Subflooring is the material that lies beneath your basement floor, providing stability and durability.
Wood panels, such as plywood or oriented strand board, are common subfloor choices. However, because wood is a naturally porous substance that will absorb moisture, when used as a basement subfloor, these materials are often installed on mini-joists known as "sleepers," which allow it to sit above a concrete pad. Some experts also recommend coating the panels with a waterproof sealant for extra protection. Once a wood subfloor is installed and waterproof, you can install carpet, laminate and vinyl floors right on top.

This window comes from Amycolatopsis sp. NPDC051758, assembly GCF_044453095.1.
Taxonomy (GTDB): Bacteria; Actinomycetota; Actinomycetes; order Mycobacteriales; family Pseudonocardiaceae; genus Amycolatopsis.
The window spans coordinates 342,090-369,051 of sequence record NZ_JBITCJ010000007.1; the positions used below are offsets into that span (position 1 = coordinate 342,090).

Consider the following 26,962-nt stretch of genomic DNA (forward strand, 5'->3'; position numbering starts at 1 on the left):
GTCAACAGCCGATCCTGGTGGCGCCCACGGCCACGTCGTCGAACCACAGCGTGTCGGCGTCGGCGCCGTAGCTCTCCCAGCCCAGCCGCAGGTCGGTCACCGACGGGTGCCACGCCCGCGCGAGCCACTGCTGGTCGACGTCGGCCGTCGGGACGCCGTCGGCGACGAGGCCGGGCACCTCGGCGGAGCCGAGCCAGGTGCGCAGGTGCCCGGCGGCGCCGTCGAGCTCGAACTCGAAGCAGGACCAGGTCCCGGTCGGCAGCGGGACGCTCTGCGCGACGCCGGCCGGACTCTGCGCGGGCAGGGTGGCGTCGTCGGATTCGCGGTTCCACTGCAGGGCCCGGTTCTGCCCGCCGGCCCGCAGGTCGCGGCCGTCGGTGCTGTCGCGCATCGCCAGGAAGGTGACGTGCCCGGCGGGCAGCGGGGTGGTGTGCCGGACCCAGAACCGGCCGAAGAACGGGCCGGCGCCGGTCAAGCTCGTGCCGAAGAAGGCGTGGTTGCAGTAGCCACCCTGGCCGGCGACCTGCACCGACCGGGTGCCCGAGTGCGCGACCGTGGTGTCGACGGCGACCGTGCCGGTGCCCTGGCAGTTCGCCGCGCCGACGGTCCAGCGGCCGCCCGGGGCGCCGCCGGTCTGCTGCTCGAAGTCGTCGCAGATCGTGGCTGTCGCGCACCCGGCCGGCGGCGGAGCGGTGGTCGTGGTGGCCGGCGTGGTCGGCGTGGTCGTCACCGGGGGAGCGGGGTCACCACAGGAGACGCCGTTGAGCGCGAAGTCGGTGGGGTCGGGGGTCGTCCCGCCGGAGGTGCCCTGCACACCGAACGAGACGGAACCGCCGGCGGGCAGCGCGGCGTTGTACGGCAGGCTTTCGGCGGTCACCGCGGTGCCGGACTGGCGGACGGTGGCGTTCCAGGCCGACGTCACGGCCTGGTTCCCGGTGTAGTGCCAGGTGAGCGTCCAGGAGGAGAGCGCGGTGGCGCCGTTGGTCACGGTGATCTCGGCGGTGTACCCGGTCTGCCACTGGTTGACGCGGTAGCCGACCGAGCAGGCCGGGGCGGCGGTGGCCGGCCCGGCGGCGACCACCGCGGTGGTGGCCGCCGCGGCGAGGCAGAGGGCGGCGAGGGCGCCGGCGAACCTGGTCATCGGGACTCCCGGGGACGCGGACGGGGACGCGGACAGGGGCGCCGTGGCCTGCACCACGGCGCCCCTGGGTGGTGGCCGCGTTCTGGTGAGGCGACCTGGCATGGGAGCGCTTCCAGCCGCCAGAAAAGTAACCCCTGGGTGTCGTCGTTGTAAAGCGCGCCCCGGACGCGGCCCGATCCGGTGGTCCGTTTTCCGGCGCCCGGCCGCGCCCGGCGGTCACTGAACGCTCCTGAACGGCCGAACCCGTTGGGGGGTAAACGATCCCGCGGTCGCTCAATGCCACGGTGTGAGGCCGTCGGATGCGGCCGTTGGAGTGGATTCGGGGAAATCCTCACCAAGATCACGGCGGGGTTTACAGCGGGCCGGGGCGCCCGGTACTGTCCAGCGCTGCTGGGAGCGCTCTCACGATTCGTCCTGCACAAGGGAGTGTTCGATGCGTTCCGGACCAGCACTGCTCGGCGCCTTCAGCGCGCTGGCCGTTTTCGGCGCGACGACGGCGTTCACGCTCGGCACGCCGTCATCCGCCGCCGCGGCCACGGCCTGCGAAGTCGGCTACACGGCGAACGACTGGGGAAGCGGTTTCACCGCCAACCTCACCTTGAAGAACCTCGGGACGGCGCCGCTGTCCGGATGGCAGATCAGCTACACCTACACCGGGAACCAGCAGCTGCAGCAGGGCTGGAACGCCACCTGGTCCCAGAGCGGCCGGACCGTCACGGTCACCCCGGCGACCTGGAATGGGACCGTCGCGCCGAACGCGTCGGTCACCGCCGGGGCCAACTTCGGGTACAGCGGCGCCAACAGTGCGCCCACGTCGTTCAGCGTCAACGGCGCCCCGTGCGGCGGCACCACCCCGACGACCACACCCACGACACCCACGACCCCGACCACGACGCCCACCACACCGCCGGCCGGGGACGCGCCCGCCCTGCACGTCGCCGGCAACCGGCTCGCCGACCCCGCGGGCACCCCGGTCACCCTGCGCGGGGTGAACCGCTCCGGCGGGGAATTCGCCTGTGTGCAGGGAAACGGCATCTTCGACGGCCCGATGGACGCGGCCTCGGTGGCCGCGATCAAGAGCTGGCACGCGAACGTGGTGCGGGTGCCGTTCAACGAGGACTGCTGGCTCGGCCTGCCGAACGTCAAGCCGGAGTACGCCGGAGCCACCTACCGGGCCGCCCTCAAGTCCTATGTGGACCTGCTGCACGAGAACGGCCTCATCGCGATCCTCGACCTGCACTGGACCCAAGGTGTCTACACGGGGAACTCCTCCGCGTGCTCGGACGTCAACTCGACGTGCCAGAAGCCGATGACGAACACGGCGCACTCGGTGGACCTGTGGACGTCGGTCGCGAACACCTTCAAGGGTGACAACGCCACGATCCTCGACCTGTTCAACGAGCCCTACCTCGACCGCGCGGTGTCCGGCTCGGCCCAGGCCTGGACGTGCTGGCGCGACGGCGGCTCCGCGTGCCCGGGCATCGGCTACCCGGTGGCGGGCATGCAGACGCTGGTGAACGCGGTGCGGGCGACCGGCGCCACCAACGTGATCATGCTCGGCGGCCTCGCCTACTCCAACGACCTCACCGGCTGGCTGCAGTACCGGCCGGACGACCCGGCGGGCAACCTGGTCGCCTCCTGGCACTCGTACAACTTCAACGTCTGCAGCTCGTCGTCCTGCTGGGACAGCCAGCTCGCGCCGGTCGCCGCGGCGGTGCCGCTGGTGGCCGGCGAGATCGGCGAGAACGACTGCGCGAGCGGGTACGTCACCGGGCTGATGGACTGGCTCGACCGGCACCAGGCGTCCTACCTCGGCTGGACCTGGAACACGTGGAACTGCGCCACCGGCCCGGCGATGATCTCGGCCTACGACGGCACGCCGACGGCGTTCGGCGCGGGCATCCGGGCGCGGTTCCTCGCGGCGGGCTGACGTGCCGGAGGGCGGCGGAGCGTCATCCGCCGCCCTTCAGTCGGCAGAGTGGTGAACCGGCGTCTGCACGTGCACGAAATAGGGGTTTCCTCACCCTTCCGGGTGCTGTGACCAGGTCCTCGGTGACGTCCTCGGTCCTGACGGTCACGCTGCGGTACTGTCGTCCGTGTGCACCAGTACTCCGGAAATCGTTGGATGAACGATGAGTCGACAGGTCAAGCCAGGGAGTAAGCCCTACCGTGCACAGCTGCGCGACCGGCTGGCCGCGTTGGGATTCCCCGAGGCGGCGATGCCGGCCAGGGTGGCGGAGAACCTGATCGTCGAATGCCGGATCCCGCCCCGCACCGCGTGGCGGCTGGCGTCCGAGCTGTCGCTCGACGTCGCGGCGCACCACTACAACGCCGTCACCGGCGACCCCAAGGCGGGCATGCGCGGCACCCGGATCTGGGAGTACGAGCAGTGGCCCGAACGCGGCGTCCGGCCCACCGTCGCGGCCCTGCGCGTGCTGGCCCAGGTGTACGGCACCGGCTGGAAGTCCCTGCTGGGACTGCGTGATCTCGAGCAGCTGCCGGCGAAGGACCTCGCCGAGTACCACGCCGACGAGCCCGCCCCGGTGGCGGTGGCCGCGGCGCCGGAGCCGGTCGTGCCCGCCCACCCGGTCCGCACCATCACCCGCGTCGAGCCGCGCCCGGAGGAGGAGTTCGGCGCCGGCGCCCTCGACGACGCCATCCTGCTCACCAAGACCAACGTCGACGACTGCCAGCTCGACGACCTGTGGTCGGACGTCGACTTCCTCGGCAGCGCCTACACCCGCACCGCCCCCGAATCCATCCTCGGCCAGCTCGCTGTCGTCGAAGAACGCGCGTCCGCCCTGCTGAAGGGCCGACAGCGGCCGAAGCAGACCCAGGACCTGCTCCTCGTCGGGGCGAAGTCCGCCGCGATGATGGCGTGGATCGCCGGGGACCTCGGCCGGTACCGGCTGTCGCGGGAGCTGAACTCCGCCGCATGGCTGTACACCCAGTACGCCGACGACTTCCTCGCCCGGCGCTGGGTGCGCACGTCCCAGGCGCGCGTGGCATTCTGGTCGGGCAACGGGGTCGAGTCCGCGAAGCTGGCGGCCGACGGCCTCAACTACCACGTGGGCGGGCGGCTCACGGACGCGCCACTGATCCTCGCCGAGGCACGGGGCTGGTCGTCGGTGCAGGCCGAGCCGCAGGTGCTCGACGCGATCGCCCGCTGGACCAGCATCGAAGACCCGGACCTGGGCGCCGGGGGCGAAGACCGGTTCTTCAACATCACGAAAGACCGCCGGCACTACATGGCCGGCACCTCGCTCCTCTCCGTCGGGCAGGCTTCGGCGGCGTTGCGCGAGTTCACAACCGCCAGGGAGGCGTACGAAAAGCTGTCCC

Insulating subfloors are a welcome addition to basement spaces because they typically help to improve the warmth of the flooring that will be placed over it. These subfloors, which can be made from both synthetic and natural materials, are highly resistant to moisture.
A vapor barrier will protect flooring from the damp. This is a simple sheet of plastic that is taped over a concrete floor and will help keep out moisture.
See also: Preventing Basement Moisture
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